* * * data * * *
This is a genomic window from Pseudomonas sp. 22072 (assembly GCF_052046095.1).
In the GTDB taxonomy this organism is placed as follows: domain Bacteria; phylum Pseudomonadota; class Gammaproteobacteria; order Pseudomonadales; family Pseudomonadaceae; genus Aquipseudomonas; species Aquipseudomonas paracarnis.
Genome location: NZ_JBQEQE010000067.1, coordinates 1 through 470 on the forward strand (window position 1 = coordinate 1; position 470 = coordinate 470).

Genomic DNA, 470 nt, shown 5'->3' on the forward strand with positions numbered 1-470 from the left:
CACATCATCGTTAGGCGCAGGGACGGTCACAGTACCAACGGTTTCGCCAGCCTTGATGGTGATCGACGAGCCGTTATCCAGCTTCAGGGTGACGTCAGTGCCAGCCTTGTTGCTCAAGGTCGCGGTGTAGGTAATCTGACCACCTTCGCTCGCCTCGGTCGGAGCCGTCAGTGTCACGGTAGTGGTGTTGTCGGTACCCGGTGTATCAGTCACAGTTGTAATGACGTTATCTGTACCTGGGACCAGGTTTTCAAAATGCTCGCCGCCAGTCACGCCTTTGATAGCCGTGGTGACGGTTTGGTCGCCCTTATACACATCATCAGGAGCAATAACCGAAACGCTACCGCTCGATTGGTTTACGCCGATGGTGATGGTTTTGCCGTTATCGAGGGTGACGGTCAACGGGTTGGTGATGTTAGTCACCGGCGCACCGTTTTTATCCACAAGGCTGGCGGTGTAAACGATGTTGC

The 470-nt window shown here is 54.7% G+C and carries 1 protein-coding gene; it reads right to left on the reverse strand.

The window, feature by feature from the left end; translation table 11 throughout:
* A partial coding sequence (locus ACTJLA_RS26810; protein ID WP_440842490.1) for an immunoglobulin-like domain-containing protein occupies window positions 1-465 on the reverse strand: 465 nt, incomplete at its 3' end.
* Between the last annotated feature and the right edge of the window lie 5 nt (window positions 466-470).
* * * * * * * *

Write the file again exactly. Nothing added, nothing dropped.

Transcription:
This is a genomic window from Pseudomonas sp. 22072 (assembly GCF_052046095.1).
In the GTDB taxonomy this organism is placed as follows: domain Bacteria; phylum Pseudomonadota; class Gammaproteobacteria; order Pseudomonadales; family Pseudomonadaceae; genus Aquipseudomonas; species Aquipseudomonas paracarnis.
Genome location: NZ_JBQEQE010000067.1, coordinates 1 through 470 on the forward strand (window position 1 = coordinate 1; position 470 = coordinate 470).

Genomic DNA, 470 nt, shown 5'->3' on the forward strand with positions numbered 1-470 from the left:
CACATCATCGTTAGGCGCAGGGACGGTCACAGTACCAACGGTTTCGCCAGCCTTGATGGTGATCGACGAGCCGTTATCCAGCTTCAGGGTGACGTCAGTGCCAGCCTTGTTGCTCAAGGTCGCGGTGTAGGTAATCTGACCACCTTCGCTCGCCTCGGTCGGAGCCGTCAGTGTCACGGTAGTGGTGTTGTCGGTACCCGGTGTATCAGTCACAGTTGTAATGACGTTATCTGTACCTGGGACCAGGTTTTCAAAATGCTCGCCGCCAGTCACGCCTTTGATAGCCGTGGTGACGGTTTGGTCGCCCTTATACACATCATCAGGAGCAATAACCGAAACGCTACCGCTCGATTGGTTTACGCCGATGGTGATGGTTTTGCCGTTATCGAGGGTGACGGTCAACGGGTTGGTGATGTTAGTCACCGGCGCACCGTTTTTATCCACAAGGCTGGCGGTGTAAACGATGTTGC

The 470-nt window shown here is 54.7% G+C and carries 1 protein-coding gene; it reads right to left on the reverse strand.

The window, feature by feature from the left end; translation table 11 throughout:
* A partial coding sequence (locus ACTJLA_RS26810; protein ID WP_440842490.1) for an immunoglobulin-like domain-containing protein occupies window positions 1-465 on the reverse strand: 465 nt, incomplete at its 3' end.
* Between the last annotated feature and the right edge of the window lie 5 nt (window positions 466-470).